The dire headlines about the Detroit car companies may have many people thinking that manufacturing in America is coming to an end. However, it is important to note that the auto industry is just a single component of the $1.6 trillion that manufacturing adds to our national economy.
For the past century, U.S. manufacturing has been synonymous with the auto industry. And for the last three decades, news reports of the Big Three's struggles to compete with foreign automakers, images of workers on assembly lines, labor negotiations and reports of job losses have dominated the American media. These have created a negative impression of manufacturing.
It's time America that moved beyond this outdated image.
Manufacturing is a dynamic, high-tech industry. It is responsible for every object we touch and many that we don't. Yes, manufacturing is about making cell phones, furniture and toothpaste. But it's also about the fabrication of enormous airplane parts and the creation of microscopic medical implants. It's the design, machining and testing of thousands of components used in oil fields to explore, harvest and refine the oil and gas on which our world depends. Oil and gas, by the way, provide not only energy but also the chemicals found in the plastics used to build those cell phones and medical devices.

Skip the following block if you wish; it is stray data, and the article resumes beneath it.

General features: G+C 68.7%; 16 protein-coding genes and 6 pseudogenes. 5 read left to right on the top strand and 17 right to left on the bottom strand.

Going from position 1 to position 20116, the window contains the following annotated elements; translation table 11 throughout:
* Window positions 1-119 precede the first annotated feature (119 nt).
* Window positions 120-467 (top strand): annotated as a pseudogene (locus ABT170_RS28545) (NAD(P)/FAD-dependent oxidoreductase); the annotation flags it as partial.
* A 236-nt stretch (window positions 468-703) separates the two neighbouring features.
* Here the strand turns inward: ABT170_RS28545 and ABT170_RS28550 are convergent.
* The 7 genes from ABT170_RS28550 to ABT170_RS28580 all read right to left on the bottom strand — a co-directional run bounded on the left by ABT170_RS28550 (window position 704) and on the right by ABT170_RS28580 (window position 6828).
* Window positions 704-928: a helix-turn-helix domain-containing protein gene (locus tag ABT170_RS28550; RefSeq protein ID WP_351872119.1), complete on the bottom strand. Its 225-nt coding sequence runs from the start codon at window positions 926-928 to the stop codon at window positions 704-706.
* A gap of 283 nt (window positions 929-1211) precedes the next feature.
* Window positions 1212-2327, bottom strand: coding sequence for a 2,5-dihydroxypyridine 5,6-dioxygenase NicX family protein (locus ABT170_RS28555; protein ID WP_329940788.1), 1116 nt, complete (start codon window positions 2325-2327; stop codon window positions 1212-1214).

Friday, January 02, 2009
Rebutting State of US Manufacturing
Someone from the Society of Manufacturing Engineers posted a comment and a link that offers an alternative outlook to the story discussed in State of US Manufacturing. Interesting article from Mark C. Tomlinson at STLtoday.com - 01/04/2009 - U.S. manufacturing is much more than making cars. Unfortunately, while we can point to pockets of innovation and growth, manufacturing is no where near what it used to be and appears to be shrinking. I would love to be more optimistic, but the numbers don't lie.